For the United States, the wars in Iraq and Afghanistan will be over soon. We will leave behind, after our defeats, wreckage and death, the contagion of violence and hatred, unending grief, and millions of children who were brutalized and robbed of their childhood. Americans who did not suffer will forget. People maimed physically or psychologically by the violence, especially the Iraqi and Afghan children, will never escape. Time and memory will play their usual tricks. Those who endured war will begin to wonder, years from now, what was real and what was not. And those who did not taste of war’s noxious poison will stop wondering at all. —Chris Hedges, Truthdig, July 1, 2014
As a child born in the late 30’s, my early memories include a Victory Garden (and chickens) in our back yard, rationing, loose lips sinking ships, Uncle Sam pointing a finger and wanting me (except I knew, to my relief, it wasn’t really me he wanted), black-out curtains on the windows of our tiny mill house . . . all the usual American home-front experiences of World War II. The war that raged over there provided the context for our play. (“Bombs over Tokyo” recited with intensity and delight as we dropped a pebble onto its target.) But for all the horror spread across the world, the war never touched me.
I never asked what my country was doing. Questions seemed unnecessary. World War II was, after all, a “good” war, and we Americans were on the “good” side. We were the saviors, keeping the world safe for Democracy. Democracy with a capital D.
I have lived a long life, and that life has been, quite miraculously, untouched by war, yet my heart has been consumed by the thought of it.
I was pregnant with my first child during the Cuban missile crisis. I remember standing in front of my classroom—I was a high school English teacher in a community outside Milwaukee—listening to the principal’s PA announcement of evacuation plans. Common wisdom said that if we came to war, the Soviets would drop a nuclear bomb in Lake Michigan, wiping out Milwaukee and Chicago and their surroundings in a single strike.
Yet the moment passed and my son was born. My next existential crisis came a few years after our excursion into Vietnam had ended. Despite our inglorious exit—more likely because of it—militarism filled the air. In popular music. In clothing styles. In films. We were ramping up for the next war, lacking only a declared enemy. And feeling the press of it, the inevitability of it, I grieved over the man-child I had brought into the world.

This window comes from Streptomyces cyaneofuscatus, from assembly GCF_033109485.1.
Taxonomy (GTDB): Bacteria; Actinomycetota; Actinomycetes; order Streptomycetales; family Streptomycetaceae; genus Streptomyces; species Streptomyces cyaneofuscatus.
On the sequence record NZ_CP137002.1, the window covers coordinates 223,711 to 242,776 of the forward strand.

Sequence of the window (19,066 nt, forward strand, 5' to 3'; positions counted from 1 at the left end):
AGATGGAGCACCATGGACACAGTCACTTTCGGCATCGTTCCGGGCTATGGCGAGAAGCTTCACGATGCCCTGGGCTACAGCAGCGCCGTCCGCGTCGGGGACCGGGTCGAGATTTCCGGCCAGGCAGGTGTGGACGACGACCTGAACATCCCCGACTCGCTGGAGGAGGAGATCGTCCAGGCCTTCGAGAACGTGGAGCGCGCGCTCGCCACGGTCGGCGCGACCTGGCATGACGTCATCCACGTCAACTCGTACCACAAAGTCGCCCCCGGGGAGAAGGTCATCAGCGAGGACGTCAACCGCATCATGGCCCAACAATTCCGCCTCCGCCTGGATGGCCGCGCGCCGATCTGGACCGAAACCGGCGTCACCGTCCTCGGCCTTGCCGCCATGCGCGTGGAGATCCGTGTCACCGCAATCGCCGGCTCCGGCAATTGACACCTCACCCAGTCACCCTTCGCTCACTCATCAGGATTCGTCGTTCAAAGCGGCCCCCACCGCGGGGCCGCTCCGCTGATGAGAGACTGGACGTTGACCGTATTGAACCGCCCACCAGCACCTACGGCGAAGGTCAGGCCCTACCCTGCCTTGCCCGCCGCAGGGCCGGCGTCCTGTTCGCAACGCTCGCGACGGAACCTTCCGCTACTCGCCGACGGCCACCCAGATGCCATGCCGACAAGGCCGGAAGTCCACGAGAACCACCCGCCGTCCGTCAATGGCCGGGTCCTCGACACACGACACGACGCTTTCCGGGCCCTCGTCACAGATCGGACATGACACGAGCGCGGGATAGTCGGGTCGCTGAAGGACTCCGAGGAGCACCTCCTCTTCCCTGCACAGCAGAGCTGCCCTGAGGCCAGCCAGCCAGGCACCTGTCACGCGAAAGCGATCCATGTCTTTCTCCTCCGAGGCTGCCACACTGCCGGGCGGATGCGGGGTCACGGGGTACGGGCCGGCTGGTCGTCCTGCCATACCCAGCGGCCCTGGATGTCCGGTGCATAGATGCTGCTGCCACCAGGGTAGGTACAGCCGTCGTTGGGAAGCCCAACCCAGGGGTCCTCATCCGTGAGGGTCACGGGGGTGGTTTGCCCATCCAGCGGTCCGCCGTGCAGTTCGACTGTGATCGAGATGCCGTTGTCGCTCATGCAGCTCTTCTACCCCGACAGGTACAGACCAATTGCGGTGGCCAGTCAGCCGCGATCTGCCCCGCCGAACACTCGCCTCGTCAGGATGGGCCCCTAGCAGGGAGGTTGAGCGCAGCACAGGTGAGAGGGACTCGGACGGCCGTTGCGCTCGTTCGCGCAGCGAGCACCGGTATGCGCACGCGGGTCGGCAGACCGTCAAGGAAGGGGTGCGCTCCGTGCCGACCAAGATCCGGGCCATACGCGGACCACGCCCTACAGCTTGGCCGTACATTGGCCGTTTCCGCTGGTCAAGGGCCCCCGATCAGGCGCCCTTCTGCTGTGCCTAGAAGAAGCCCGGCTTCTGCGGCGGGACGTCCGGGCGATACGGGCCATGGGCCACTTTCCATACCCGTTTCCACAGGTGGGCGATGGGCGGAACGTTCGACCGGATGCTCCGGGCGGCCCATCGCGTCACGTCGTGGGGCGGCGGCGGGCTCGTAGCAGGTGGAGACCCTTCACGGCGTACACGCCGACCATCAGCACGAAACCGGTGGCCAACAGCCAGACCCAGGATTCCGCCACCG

Had my son survived in utero what we know now to have been an even more deadly crisis than we understood at the time only to be sent off to fight? My fear wasn’t just that he might be killed or maimed, but that if he survived whatever battles fell to his lot, he would come home damaged. I had brought up my son with all the gentleness at my command, taught him to love with all the love I possessed, and yet I knew in the right—or should I say the wrong—circumstances, his own capacity for gentleness and love could be destroyed.
My solution? What else? I wrote another book for kids. A book about the profound damage inflicted on everyone—winners and losers alike—in war. It was called Rain of Fire and it won the Jane Addams Peace Award from the Women’s International League for Peace and Freedom, and it changed . . . nothing.
I stand in the center of my eighth decade still firmly convinced of the evil of war, all wars. Convinced that, even if I believed war to be sometimes necessary, my country is showing up on the wrong side again and again and again. Convinced, too, that no one I can vote for would have the power—probably not even the desire—to seek real peace. And so I have no answers. I have a passel of grandchildren and no answers. I have written piles of books for my grandchildren and yours, and they contain no answers.
Chris Hedges speaks of pitying the children whose lives have been destroyed by the wars being waged in our name, and I do pity them. Profoundly. But I pity, too, the untouched children around me. Two grandsons readying for their first year of college and the little neighbor boy toddling down the sidewalk behind his plastic push toy. Every day that is given me, I rise knowing that no power I can dream, no story I can write will keep them safe.
Did I once think Rain of Fire might actually make a difference? It’s hard to remember, but I suspect not. Yet I understood then and am even more deeply convinced now that it was the best I could do, spin a story out of the substance of my heart. To say clearly, “There are no good wars.” To say, “War destroys everyone, victor and victim alike.” To say, “If we want peace, we must begin with our homes and our neighborhoods.”
Rain of Fire was a small book and, as I’ve already said, it changed nothing. But at least it spoke my own truth.